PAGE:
As others have said I doubt you are going to get a real world COP of much more than 3, less if you are regularly using it for DHW as well.

Is your actual electricity bill a lot higher than you think it should be?  I can monitor the instantaneous power consumption of my pump and at certain times - near the end of a DHW cycle - and the input power can be over 4kW for a short time. If your bills arn't excessive and all your flow rates and temps are correct I wouldn't worry too much.

Roger

 7 
 on: October 23, 2019, 08:33:36 PM 
Started by stannn - Last post by Countrypaul
Until the goverment taxes things so that people don't notice it should be getting cheaper - afterall as EVs are adopted they need a new source of revenue.  banghead

 8 
 on: October 23, 2019, 08:27:57 PM 
Started by stannn - Last post by stannn
........and now, the movie Shocked
https://cleantechnica.com/2019/10/23/first-turbine-for-windfloat-atlantic-offshore-wind-project-moved-into-position/

 9 
 on: October 23, 2019, 07:03:43 PM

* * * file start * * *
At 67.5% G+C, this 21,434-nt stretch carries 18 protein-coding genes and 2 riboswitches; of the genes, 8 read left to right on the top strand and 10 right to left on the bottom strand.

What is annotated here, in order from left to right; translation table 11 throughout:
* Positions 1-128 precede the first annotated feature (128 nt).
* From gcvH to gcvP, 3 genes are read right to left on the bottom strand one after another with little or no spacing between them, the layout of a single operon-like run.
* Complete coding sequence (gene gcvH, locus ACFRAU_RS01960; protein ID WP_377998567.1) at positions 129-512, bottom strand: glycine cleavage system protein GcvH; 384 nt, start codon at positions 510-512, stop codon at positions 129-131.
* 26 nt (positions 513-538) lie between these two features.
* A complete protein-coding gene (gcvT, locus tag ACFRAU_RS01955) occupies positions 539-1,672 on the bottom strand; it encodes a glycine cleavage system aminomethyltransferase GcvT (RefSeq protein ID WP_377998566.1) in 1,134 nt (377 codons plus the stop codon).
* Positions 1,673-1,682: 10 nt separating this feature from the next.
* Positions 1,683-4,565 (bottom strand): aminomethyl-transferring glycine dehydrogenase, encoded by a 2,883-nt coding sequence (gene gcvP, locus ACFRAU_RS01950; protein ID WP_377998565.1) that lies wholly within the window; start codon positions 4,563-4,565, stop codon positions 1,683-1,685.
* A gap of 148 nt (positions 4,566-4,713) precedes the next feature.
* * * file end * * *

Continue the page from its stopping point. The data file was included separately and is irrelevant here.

Started by geoheated - Last post by nowty
What i am surprised is that at specific quoted temperatures, the electric consumption is greater than advertised. This is not excusable.

The water pumps will be included as they come off the single supply to the heat pump and are build into it.

But they are also quoted at specific design water flow rates which may be unachievable and you have not mentioned whether you have measured the flow rates or not. If your flow rates are lower than the design rates, then you will get a larger difference between your water flow temp and the compressor gas temp so the gas temp will be higher and therefore won't be as efficient as the datasheet values.